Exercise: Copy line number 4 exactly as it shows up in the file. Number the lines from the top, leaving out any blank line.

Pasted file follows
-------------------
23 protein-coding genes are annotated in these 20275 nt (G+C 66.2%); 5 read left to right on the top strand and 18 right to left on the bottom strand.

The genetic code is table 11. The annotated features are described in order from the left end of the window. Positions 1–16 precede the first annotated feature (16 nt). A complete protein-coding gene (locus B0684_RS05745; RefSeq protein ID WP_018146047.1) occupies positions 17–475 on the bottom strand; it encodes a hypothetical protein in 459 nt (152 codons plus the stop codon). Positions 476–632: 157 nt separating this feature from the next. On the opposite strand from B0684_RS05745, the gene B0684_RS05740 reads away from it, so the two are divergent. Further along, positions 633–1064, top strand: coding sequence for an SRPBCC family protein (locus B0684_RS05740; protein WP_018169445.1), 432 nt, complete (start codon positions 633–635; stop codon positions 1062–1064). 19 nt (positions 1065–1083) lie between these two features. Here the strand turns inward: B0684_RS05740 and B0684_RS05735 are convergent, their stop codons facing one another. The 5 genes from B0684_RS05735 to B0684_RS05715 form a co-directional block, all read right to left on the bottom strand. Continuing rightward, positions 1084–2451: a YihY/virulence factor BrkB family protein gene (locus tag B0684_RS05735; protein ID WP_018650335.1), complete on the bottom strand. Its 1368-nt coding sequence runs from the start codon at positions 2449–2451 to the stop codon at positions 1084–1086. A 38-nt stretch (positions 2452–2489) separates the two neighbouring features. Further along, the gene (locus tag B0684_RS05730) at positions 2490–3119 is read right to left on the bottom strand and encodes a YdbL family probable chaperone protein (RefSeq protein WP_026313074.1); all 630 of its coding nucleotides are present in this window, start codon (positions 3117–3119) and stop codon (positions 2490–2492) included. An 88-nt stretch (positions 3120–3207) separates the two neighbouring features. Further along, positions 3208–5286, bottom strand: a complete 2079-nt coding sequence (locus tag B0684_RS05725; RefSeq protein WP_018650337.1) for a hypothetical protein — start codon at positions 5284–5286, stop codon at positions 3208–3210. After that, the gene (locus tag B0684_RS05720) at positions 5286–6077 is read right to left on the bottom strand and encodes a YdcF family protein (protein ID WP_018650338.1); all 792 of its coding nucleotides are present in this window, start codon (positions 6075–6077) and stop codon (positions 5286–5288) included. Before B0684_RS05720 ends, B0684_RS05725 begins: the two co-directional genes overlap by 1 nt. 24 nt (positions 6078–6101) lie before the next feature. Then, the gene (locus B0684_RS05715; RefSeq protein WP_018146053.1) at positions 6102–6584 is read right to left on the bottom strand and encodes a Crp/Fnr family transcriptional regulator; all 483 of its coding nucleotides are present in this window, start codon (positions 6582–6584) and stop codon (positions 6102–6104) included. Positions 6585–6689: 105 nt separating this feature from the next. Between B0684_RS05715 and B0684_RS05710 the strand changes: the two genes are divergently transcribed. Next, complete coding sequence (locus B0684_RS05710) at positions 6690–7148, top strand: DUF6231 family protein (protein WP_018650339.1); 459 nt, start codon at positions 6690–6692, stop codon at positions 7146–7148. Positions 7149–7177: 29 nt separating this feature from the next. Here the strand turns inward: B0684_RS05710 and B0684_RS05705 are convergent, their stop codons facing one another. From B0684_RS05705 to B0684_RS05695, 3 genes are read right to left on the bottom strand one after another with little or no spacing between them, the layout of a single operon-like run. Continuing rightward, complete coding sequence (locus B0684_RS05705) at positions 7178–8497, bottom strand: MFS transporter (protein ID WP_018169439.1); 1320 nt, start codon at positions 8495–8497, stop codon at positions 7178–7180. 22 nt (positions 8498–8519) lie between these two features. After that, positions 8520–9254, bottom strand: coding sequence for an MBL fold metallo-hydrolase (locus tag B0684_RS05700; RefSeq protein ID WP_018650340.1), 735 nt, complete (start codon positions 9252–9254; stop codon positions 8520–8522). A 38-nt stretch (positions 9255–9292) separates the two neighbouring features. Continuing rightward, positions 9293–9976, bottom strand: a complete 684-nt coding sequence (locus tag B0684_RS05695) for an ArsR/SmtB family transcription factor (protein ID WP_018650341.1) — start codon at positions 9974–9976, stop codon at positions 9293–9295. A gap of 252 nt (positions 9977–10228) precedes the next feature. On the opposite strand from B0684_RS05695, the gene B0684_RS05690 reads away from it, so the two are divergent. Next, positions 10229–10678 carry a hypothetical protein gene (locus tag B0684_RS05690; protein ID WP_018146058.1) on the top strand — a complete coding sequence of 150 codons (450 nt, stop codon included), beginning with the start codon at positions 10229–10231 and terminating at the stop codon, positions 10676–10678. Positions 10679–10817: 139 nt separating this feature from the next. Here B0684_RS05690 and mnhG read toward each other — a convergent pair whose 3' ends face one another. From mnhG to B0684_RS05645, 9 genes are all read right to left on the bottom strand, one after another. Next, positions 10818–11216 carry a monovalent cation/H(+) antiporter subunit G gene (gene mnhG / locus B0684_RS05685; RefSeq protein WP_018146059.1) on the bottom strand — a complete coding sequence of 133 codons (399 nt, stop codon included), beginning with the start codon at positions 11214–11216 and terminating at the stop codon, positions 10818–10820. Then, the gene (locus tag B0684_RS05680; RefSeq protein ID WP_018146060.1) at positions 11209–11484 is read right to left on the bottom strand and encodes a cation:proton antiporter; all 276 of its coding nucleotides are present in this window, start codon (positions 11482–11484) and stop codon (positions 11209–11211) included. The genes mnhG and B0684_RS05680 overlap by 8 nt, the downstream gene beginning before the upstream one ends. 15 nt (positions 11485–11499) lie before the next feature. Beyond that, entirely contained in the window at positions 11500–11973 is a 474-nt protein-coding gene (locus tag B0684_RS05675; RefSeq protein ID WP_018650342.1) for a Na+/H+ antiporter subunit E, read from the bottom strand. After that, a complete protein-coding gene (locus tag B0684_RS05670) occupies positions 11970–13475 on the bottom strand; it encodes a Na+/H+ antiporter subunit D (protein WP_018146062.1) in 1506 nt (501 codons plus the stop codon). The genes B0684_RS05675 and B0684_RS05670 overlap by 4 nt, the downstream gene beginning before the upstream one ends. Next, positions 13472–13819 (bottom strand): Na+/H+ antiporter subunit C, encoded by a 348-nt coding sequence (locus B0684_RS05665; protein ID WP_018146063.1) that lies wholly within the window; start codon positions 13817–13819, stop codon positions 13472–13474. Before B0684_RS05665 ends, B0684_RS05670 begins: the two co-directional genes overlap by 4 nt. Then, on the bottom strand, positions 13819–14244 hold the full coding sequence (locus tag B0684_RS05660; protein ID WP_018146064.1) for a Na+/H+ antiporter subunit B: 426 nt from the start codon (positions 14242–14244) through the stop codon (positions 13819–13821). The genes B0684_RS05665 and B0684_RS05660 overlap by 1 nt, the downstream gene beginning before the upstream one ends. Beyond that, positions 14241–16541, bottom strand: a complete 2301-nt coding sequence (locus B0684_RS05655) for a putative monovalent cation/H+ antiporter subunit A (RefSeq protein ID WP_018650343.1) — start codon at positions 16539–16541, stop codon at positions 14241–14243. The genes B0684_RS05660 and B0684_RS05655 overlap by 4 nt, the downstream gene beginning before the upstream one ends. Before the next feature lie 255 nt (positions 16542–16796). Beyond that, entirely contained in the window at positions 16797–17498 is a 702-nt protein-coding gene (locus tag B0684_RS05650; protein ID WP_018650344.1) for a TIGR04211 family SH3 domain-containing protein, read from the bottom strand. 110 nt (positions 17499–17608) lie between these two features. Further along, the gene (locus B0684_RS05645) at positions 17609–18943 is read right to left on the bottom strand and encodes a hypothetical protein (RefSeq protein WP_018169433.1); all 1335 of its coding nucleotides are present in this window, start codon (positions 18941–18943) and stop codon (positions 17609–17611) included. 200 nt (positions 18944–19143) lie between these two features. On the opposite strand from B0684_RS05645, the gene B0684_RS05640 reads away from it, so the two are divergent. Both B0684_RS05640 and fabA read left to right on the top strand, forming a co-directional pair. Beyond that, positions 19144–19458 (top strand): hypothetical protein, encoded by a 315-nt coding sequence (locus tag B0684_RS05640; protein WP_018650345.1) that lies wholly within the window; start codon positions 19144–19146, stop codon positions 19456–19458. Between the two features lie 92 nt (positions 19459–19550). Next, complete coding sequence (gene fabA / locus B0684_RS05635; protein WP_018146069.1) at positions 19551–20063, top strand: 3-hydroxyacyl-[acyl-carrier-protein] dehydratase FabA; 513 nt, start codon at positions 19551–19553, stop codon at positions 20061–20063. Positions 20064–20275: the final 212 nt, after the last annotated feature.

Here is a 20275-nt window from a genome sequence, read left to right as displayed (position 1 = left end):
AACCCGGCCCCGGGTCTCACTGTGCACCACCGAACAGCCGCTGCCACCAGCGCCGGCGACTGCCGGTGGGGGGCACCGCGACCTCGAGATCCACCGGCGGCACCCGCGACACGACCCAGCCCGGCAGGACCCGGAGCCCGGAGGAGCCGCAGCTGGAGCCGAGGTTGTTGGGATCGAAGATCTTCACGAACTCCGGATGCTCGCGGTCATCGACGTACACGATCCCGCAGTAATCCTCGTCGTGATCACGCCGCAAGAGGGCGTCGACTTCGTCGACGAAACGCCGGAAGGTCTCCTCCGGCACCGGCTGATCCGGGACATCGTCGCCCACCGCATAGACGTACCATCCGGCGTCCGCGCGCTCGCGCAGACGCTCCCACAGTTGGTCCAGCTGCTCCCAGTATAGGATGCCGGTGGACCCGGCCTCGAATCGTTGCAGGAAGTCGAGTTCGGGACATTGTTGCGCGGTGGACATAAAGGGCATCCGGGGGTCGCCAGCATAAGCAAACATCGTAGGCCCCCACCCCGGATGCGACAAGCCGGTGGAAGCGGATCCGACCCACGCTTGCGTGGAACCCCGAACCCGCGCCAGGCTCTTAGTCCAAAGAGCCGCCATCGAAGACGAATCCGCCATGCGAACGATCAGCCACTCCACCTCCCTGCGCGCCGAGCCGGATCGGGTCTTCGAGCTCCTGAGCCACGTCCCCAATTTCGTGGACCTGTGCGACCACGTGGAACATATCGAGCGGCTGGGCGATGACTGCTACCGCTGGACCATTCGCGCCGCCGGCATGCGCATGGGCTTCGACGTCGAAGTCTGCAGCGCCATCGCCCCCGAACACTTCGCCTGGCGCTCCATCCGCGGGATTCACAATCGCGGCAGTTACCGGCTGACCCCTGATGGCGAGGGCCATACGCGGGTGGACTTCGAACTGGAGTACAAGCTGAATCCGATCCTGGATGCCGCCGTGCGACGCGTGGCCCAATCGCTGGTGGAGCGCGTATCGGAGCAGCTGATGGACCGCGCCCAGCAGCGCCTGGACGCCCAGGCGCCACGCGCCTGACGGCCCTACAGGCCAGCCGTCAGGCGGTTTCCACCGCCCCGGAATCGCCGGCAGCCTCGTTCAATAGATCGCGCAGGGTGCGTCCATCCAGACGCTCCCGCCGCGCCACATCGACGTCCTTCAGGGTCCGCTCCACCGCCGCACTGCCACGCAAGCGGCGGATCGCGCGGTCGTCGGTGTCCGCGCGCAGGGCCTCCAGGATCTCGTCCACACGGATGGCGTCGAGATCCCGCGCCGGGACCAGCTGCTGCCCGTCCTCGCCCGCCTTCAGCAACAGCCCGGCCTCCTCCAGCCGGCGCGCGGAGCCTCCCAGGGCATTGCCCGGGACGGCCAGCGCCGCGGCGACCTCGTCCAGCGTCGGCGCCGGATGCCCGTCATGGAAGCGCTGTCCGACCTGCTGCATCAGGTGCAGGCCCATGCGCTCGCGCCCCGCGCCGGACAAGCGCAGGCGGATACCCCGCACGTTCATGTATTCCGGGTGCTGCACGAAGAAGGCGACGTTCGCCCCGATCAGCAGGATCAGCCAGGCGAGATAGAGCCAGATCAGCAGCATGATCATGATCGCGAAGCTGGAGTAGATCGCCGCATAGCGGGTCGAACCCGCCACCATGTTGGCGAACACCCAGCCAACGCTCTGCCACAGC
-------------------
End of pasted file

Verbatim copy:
AACCCGGCCCCGGGTCTCACTGTGCACCACCGAACAGCCGCTGCCACCAGCGCCGGCGACTGCCGGTGGGGGGCACCGCGACCTCGAGATCCACCGGCGGCACCCGCGACACGACCCAGCCCGGCAGGACCCGGAGCCCGGAGGAGCCGCAGCTGGAGCCGAGGTTGTTGGGATCGAAGATCTTCACGAACTCCGGATGCTCGCGGTCATCGACGTACACGATCCCGCAGTAATCCTCGTCGTGATCACGCCGCAAGAGGGCGTCGACTTCGTCGACGAAACGCCGGAAGGTCTCCTCCGGCACCGGCTGATCCGGGACATCGTCGCCCACCGCATAGACGTACCATCCGGCGTCCGCGCGCTCGCGCAGACGCTCCCACAGTTGGTCCAGCTGCTCCCAGTATAGGATGCCGGTGGACCCGGCCTCGAATCGTTGCAGGAAGTCGAGTTCGGGACATTGTTGCGCGGTGGACATAAAGGGCATCCGGGGGTCGCCAGCATAAGCAAACATCGTAGGCCCCCACCCCGGATGCGACAAGCCGGTGGAAGCGGATCCGACCCACGCTTGCGTGGAACCCCGAACCCGCGCCAGGCTCTTAGTCCAAAGAGCCGCCATCGAAGACGAATCCGCCATGCGAACGATCAGCCACTCCACCTCCCTGCGCGCCGAGCCGGATCGGGTCTTCGAGCTCCTGAGCCACGTCCCCAATTTCGTGGACCTGTGCGACCACGTGGAACATATCGAGCGGCTGGGCGATGACTGCTACCGCTGGACCATTCGCGCCGCCGGCATGCGCATGGGCTTCGACGTCGAAGTCTGCAGCGCCATCGCCCCCGAACACTTCGCCTGGCGCTCCATCCGCGGGATTCACAATCGCGGCAGTTACCGGCTGACCCCTGATGGCGAGGGCCATACGCGGGTGGACTTCGAACTGGAGTACAAGCTGAATCCGATCCTGGATGCCGCCGTGCGACGCGTGGCCCAATCGCTGGTGGAGCGCGTATCGGAGCAGCTGATGGACCGCGCCCAGCAGCGCCTGGACGCCCAGGCGCCACGCGCCTGACGGCCCTACAGGCCAGCCGTCAGGCGGTTTCCACCGCCCCGGAATCGCCGGCAGCCTCGTTCAATAGATCGCGCAGGGTGCGTCCATCCAGACGCTCCCGCCGCGCCACATCGACGTCCTTCAGGGTCCGCTCCACCGCCGCACTGCCACGCAAGCGGCGGATCGCGCGGTCGTCGGTGTCCGCGCGCAGGGCCTCCAGGATCTCGTCCACACGGATGGCGTCGAGATCCCGCGCCGGGACCAGCTGCTGCCCGTCCTCGCCCGCCTTCAGCAACAGCCCGGCCTCCTCCAGCCGGCGCGCGGAGCCTCCCAGGGCATTGCCCGGGACGGCCAGCGCCGCGGCGACCTCGTCCAGCGTCGGCGCCGGATGCCCGTCATGGAAGCGCTGTCCGACCTGCTGCATCAGGTGCAGGCCCATGCGCTCGCGCCCCGCGCCGGACAAGCGCAGGCGGATACCCCGCACGTTCATGTATTCCGGGTGCTGCACGAAGAAGGCGACGTTCGCCCCGATCAGCAGGATCAGCCAGGCGAGATAGAGCCAGATCAGCAGCATGATCATGATCGCGAAGCTGGAGTAGATCGCCGCATAGCGGGTCGAACCCGCCACCATGTTGGCGAACACCCAGCCAACGCTCTGCCACAGC